"Women are often subjected by others to the stereotypical belief that they are incapable of being scientists," said Deemer. "This may be because, for instance, they are assumed to lack the mathematical ability needed to perform scientific tasks."
"It is thus possible that the absence or presence of stereotype threat cues in the laboratory classroom can determine the types of achievement goals women adopt, in turn leading to changes in scientific motivation."
According to Deemer's study titled, "The Mediating Role of Stereotype Threat and Achievement Goals in the Regulation of Scientific Motivation," maintaining and/or generating student interest in science is an ongoing challenge for educators. These efforts have been particularly problematic with respect to women as they are severely underrepresented in STEM occupations.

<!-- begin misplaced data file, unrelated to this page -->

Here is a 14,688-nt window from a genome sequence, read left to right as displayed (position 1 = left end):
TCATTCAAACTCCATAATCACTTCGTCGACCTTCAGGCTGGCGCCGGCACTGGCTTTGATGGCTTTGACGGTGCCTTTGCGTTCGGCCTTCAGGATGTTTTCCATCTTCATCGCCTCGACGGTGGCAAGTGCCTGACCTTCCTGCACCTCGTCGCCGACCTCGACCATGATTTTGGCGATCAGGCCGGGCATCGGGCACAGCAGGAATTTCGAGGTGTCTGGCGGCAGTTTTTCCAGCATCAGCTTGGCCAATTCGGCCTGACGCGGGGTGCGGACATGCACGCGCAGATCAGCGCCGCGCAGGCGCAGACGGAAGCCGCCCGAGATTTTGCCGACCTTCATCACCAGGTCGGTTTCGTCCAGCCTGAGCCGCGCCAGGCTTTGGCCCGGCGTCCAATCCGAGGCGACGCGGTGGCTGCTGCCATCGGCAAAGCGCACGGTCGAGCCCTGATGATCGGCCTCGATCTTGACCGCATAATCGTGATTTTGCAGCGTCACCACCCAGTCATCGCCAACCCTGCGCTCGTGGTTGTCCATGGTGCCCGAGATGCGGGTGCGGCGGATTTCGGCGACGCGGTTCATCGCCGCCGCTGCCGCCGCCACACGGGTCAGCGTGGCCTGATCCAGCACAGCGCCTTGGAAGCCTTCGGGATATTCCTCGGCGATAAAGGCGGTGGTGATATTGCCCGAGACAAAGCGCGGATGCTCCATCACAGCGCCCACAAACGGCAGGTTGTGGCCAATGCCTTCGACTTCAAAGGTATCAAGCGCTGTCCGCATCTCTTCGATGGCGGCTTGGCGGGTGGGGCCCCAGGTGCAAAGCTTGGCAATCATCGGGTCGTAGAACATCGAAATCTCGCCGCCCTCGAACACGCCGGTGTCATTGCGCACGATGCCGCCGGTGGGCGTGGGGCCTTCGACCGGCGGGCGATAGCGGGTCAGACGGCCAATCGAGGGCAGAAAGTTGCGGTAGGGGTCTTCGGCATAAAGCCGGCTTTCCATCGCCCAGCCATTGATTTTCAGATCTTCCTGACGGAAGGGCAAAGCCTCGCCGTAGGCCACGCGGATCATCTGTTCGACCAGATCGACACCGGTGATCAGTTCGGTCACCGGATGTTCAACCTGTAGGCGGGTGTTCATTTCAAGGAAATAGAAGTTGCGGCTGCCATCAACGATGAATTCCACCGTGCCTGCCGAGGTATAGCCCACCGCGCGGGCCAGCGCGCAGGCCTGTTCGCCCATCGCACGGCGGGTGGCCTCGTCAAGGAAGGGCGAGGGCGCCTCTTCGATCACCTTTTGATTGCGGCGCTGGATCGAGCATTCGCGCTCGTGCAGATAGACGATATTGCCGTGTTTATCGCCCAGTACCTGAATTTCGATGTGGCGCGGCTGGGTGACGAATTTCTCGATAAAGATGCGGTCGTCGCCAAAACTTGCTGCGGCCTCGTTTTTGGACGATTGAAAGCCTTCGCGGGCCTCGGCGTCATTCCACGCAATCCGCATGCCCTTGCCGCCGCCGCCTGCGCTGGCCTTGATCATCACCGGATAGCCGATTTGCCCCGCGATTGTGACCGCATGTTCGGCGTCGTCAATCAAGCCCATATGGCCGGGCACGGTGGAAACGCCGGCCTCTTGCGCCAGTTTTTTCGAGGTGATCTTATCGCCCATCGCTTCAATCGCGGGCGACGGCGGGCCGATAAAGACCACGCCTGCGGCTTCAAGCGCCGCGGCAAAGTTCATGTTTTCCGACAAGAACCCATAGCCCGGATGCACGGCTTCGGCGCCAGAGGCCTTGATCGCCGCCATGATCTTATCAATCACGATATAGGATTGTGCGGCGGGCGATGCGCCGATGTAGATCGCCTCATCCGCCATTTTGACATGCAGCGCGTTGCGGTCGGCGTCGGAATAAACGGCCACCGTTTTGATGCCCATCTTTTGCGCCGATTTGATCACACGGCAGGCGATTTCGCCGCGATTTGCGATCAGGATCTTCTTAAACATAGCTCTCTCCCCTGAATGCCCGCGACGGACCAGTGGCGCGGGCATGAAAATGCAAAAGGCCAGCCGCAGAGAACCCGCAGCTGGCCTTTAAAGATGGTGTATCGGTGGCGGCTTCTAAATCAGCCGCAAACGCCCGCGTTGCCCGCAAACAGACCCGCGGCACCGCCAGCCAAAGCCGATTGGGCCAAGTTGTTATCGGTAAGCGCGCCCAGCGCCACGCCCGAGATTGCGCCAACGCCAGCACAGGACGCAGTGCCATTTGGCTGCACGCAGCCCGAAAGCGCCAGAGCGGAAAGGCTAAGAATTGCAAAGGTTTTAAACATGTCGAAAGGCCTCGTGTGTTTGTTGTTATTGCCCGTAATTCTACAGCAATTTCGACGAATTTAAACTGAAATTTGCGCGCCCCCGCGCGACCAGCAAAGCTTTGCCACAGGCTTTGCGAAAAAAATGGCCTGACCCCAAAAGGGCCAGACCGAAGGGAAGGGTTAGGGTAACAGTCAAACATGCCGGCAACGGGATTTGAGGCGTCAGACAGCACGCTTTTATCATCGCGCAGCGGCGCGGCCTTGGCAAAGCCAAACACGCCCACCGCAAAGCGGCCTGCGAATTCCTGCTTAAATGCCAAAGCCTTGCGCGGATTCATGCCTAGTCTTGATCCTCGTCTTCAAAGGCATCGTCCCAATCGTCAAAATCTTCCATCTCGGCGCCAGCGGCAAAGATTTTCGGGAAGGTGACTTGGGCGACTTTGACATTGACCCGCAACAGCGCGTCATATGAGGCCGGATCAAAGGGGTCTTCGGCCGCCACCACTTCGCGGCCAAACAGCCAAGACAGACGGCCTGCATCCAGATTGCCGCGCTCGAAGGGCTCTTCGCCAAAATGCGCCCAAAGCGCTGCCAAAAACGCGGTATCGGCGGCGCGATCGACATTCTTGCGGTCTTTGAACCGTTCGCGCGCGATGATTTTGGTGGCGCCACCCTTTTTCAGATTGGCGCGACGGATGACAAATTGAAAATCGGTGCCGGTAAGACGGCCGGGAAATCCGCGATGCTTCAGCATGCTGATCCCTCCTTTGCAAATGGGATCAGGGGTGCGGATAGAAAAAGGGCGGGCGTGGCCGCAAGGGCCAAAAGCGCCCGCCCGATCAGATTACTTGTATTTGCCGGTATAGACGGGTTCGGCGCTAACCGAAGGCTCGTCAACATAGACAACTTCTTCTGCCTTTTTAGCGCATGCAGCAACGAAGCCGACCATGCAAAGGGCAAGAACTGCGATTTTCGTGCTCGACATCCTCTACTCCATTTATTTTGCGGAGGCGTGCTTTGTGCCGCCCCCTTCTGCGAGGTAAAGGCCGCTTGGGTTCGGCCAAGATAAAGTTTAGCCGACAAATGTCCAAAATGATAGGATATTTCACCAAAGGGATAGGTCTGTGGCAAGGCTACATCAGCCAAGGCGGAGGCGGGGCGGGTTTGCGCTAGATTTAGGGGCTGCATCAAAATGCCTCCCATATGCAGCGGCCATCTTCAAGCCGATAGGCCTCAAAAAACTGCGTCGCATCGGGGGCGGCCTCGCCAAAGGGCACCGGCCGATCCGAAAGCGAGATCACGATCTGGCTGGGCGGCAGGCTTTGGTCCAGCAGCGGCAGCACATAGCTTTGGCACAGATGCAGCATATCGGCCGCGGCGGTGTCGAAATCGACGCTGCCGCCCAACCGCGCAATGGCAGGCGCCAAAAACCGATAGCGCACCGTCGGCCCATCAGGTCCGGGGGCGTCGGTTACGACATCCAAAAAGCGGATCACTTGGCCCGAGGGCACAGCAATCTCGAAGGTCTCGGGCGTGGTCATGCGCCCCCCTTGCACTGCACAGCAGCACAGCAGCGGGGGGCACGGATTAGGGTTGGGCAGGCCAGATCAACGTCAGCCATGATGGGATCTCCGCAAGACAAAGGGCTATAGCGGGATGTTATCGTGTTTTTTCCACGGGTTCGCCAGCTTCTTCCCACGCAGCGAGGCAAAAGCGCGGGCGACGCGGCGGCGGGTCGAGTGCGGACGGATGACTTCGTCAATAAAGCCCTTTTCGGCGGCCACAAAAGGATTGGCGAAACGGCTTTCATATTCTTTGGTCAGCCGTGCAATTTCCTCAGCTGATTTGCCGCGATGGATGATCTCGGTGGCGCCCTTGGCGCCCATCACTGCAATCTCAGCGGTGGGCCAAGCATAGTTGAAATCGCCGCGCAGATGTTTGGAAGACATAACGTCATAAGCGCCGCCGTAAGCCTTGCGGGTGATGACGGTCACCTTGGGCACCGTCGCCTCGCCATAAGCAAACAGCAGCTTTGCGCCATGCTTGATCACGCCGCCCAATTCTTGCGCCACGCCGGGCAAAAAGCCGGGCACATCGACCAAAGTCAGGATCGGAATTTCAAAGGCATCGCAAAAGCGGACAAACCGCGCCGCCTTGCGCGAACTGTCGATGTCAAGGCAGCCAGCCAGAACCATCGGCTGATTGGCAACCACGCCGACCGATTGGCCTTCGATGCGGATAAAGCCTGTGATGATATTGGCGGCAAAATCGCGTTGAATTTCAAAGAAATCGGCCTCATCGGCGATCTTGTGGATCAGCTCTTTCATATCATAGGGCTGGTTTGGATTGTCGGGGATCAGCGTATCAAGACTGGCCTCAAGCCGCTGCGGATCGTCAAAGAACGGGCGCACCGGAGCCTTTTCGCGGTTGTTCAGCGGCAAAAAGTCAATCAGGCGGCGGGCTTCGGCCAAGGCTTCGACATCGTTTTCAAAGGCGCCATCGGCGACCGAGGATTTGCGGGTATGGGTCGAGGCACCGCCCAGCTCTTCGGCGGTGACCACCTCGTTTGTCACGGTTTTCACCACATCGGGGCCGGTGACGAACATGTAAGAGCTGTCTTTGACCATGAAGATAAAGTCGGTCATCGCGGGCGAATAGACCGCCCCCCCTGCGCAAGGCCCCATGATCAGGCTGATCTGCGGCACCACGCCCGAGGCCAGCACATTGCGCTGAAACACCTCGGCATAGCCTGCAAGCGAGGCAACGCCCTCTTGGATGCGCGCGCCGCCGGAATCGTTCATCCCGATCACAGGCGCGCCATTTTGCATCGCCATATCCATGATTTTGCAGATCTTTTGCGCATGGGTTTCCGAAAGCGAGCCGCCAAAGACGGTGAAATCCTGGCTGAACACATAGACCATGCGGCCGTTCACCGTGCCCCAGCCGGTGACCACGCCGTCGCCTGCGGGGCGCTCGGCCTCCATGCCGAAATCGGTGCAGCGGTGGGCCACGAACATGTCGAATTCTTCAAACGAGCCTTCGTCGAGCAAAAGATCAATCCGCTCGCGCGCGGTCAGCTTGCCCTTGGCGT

Deemer, along with co-investigator Dr. Jessi Smith of Montana State University, will study 2,500 college students enrolled in science laboratory classes at Louisiana Tech and Montana State. They expect their results will form the basis for practical recommendations regarding pedagogical and career intervention strategies.
Provided by Louisiana Tech University
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